Samuel Pallache: The Great Jewish Pirate Who Took on the Spanish Fleet

March 19 2018

Born in Morocco in 1550 to Jewish refugees from Spain, Samuel Pallache, after completing his rabbinic training, embarked on an alternative career as a sailor—but soon he and his brother found they could better enrich themselves as pirates. Pallache’s activities eventually attracted the attention of the Moroccan sultan, who led him onto an even more improbable path, as Ushi Derman writes:

The sultan, who wished to strengthen links with Netherlands, appointed Pallache ambassador to the newly formed Dutch Republic. Apart from his prestige as a famous mariner, Pallache also spoke many languages, including Spanish, Portuguese, Arabic, and French, which made him a precious diplomatic asset for the sultan.

Thus, in 1596 Pallache . . . settled in the Hague. . . . He founded one of the first informal Jewish congregations in the city, and also served as rabbi of the Jewish community. His comfortable diplomatic routine was interrupted when, at the end of the 16th century, the treasure-loving sultan ordered him to sail to Lisbon, [then part of Spain], and purchase gems in exchange for loads of wax. . . . Pallache, who was in financial trouble, offered to sell the Spaniards some inside information from the sultan’s court. The Inquisition’s authorities suspected that the rabbi was trying to bring converts back to Judaism, so they followed him; he managed to escape just in time.

Bankrupted and entangled, he sailed right back to Holland and upon his return used his contacts in order to meet with Maurice, the son of William the Silent, the founder and ruler of the Dutch Republic. Pallache offered Maurice a chance to cooperate with Morocco against their shared enemy—Spain. The prince . . . despised the Spanish as much as Pallache did, so he came up with a brilliant idea. As the Netherlands and Spain had signed a peace treaty, he suggested establishing a group of pirates made up of vagrants, adventurers, and sailors to harass Spanish shipping under Moroccan cover. Pallache, who hated the Spaniards for deporting his ancestors, was eager for a chance to get even.

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More about: History & Ideas, Morocco, Netherlands, Piracy, Sephardim, Spanish Inquisition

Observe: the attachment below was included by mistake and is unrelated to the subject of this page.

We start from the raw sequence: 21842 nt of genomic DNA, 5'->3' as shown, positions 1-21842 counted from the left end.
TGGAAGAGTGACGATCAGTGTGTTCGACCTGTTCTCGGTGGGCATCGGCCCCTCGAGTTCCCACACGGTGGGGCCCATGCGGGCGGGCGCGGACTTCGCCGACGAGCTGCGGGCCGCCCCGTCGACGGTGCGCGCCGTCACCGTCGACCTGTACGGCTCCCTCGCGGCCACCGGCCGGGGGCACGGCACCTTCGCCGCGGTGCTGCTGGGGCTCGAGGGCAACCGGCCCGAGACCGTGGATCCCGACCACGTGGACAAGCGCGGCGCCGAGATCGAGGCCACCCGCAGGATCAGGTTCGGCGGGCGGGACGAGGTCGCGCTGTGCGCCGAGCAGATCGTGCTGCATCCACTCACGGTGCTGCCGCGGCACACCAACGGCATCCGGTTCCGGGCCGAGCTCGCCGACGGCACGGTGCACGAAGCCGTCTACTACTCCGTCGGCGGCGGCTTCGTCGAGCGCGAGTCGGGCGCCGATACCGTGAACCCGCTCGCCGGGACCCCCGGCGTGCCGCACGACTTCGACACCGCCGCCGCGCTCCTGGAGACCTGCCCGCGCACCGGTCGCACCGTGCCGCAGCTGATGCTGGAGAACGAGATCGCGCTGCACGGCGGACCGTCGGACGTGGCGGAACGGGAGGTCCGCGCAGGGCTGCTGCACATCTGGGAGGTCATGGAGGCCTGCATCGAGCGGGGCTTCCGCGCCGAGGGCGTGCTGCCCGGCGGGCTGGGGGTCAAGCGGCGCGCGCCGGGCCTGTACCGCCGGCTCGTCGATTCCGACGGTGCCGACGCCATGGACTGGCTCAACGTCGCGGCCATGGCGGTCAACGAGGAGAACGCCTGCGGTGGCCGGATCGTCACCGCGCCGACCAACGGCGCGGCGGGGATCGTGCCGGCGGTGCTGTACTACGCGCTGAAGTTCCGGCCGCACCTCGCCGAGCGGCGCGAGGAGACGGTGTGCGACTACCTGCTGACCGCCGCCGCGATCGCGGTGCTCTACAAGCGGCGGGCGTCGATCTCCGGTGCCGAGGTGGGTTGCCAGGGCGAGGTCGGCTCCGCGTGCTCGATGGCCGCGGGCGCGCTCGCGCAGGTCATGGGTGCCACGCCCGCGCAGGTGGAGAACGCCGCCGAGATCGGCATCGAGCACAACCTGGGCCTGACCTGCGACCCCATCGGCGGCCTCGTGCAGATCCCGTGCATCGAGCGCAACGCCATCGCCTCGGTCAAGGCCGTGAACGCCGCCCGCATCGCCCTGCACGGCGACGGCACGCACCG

A University of Michigan Professor Exposes the Full Implications of Academic Boycotts of Israel

Sept. 26 2018

A few weeks ago, Professor John Cheney-Lippold of the University of Michigan told an undergraduate student he would write a letter of recommendation for her to participate in a study-abroad program. But upon examining her application more carefully and realizing that she wished to spend a semester in Israel, he sent her a polite email declining to follow through. His explanation: “many university departments have pledged an academic boycott against Israel in support of Palestinians living in Palestine,” and “for reasons of these politics” he would no longer write the letter. Jonathan Marks comments:

We are routinely told . . . that boycott actions against Israel are “limited to institutions and their official representatives.” But Cheney-Lippold reminds us that the boycott, even if read in this narrow way, obligates professors to refuse to assist their own students when those students seek to participate in study-abroad programs in Israel. Dan Avnon, an Israeli academic, learned years ago that the same goes for Israel faculty members seeking to participate in exchange programs sponsored by Israeli universities. They, too, must be turned away regardless of their position on the Israel-Palestinian conflict. . . .

Cheney-Lippold, like other boycott defenders, points to the supposed 2005 “call of Palestinian civil society” to justify his singling out of Israel. “I support,” he says in comments to the [Michigan] student newspaper, “communities who organize themselves and ask for international support to achieve equal rights [and] freedom and to prevent violations of international law.”

Set aside the absurdity of this reasoning (“Why am I not boycotting China on behalf of Tibet? Because China has been much more effective in stifling civil society!”). Focus instead on what Cheney-Lippold could have found out by using Google. The first endorser of the call of “civil society” is the Council of National and Islamic Forces in Palestine, which includes Hamas, the Popular Front for the Liberation of Palestine, and other groups that trade not only in violent “resistance” but in violence that directly targets noncombatants.

That’s remained par for the course for the boycott movement. In October 2015, in the midst of the series of stabbings deemed “the knife intifada,” the U.S. Campaign for the Academic and Cultural Boycott of Israel shared a call for an international day of solidarity with the “new generation of Palestinians” who were then “rising up against Israel’s brutal, decades-old system of occupation.” To be sure, they did not directly endorse attacks on civilians, but they did issue their statement of solidarity with “Palestinian popular resistance” one day after four attacks that left three Israelis—all civilians—dead.

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More about: Academia, Academic Boycotts, BDS, Israel & Zionism, Knife intifada